Arithmetic intensity - How low do you go

Christen CSRD, 26(3):205-210 doi
hints that the ratio of data moved to calculation performed on it should
be 4 - 64 FLOP per data item. I have a problem where the serial algorithm
is less than 1 and these are integer rather than float data items.

Do people use Arithmetic intensity?
What values are you seeing?
Does the range 4 to 64 FLOP/TDE make sense to you?
How low can the ratio be and it still make sense to use a GPU?
Does integer v. float make any difference?

Bill

The arithmetic intensity argument is a pretty simple one, and it is basis is pretty straightforward:

If you have a hypothetical device with 100 Gb/s of memory bandwidth, then you have at most 25 Gfloats/s of memory bandwidth. If the device had 625 GFLOP/s of peak single precision arithmetic throughput (that is pretty roughly a G200 type device, FWIW), then any code which achieved peak arithmetic and memory throughput would have to be performing 25 FLOP per memory transaction. If the code performs less than that, it will be memory bandwidth bound. The argument holds for integers as well (although the throughput peak numbers might be different for different integer operations compared to floating point).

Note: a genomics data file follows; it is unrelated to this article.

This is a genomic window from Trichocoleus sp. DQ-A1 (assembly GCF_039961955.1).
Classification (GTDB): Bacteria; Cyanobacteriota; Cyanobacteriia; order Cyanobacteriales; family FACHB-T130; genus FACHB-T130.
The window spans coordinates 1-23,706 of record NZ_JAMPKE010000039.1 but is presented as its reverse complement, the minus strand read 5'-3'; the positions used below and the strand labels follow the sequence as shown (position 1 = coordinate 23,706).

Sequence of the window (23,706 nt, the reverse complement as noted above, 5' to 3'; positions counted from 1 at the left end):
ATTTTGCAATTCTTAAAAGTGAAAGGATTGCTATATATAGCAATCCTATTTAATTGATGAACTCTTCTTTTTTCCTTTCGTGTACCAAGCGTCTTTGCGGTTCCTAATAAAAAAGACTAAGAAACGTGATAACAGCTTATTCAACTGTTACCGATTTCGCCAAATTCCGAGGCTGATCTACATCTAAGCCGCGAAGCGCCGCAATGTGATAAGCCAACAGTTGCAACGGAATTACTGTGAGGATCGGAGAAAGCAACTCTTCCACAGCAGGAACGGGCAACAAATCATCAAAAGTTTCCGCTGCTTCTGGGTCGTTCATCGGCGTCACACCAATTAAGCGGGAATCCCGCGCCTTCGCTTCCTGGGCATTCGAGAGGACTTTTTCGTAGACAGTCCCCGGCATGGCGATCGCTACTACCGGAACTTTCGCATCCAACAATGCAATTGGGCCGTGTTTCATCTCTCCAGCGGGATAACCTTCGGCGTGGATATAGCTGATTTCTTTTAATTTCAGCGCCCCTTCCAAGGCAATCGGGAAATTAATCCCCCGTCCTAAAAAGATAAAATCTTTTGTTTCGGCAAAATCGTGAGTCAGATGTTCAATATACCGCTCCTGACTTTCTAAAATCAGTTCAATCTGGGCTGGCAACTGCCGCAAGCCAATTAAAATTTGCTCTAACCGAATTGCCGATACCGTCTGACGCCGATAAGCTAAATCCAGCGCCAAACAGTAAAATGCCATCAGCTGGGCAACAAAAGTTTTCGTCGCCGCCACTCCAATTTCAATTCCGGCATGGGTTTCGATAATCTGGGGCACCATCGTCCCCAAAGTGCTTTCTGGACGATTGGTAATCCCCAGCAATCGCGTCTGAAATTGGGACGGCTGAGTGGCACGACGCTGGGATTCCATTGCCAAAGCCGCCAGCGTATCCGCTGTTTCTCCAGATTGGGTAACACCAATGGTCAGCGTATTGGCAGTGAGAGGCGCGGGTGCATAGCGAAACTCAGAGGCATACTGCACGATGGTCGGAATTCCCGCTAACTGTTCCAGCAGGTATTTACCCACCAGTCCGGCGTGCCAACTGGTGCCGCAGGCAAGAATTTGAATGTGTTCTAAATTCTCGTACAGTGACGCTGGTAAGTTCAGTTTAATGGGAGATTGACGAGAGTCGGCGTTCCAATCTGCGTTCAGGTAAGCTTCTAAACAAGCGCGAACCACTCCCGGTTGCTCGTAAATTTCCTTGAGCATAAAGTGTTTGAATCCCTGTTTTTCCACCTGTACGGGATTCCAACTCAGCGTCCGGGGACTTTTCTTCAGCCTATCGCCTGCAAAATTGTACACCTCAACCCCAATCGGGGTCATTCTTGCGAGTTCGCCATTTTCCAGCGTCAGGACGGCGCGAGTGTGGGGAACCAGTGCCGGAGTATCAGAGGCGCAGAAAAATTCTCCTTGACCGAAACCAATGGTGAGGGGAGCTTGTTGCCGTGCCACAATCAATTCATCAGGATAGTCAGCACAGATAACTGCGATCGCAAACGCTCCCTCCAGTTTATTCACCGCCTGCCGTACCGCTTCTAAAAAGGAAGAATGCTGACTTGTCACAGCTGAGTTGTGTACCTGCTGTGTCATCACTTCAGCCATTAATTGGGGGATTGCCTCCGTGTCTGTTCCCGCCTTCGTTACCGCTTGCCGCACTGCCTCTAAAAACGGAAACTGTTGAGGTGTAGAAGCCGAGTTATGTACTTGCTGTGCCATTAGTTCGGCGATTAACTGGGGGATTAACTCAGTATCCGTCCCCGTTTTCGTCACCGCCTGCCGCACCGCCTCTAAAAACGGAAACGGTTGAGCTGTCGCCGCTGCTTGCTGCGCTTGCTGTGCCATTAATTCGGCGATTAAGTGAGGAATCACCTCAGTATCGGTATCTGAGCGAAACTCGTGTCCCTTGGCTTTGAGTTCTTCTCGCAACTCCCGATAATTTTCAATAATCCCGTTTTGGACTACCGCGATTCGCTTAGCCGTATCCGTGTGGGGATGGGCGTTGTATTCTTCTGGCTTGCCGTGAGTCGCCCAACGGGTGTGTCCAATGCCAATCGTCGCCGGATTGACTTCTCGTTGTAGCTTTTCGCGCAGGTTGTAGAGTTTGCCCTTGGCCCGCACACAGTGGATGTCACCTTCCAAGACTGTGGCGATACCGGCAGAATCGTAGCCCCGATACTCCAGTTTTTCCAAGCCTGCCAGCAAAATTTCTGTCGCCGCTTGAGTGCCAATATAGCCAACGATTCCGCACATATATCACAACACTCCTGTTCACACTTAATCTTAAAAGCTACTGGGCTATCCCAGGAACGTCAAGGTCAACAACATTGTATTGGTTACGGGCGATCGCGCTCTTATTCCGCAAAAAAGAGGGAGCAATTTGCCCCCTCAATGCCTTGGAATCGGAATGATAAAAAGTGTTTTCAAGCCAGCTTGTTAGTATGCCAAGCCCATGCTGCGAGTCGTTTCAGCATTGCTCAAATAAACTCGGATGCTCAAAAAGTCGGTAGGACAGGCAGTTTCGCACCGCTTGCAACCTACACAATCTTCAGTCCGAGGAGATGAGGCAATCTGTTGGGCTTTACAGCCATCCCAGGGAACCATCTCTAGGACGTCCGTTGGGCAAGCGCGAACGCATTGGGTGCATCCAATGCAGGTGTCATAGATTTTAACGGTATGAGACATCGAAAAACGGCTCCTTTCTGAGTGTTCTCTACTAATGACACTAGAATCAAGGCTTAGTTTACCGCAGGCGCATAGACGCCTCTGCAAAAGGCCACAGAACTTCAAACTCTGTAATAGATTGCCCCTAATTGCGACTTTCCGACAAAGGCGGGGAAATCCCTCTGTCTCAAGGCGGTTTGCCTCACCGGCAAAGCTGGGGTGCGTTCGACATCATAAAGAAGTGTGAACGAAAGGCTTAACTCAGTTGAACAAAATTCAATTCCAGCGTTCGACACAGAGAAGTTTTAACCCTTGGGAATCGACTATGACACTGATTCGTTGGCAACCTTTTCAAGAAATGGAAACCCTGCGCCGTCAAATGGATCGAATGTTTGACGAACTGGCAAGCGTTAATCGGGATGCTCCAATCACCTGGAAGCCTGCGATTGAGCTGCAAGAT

Is having a low arithmetic intensity a bad thing? It probably depends. If an optimal operation is memory bandwidth bound, it means the potential speed up compared to another type of device will be (roughly) bounded by the ratio of the two devices memory bandwdith. In most cases that ratio is still about 5-10 times in favour of the GPU. There are an awful lot of problems were 5-10 times speed up is something worth expending considerable time and effort to achieve. In my work, sparse matrix operations fall into that category. But there are probably also a lot of cases where it might not be enough to justify the GPU. Only you can answer the question for whatever your particular application is.

Depends if the input data resides on host or device.

I usually analyze using the same metric but instead # FLOP / byte. But AI isn’t allways everything ( unless you’re trying to a hide a specific bandwidth bottleneck) since the GPUs have huge bandwidth advantages aswell.

In other words, problems with very low AI can be worthwhile depending on the big picture of what you are doing, example:

Reduction sum, I wrote code that could perform a reduction sum at around 150 GB/s on my GTX480, this is way faster than what I could ever do on my CPU.

My problem was 4096^2 * 4 bytes / element => 0.0671 GB / 150 GB/s => 0.44 ms to process.

However passing that amount of data took me roughly 11.1 ms, which was enough time for the CPU to process the data anyways. Hence if my data already resided on the GPU ram in a processing chain it was very worthwhile (~20x faster).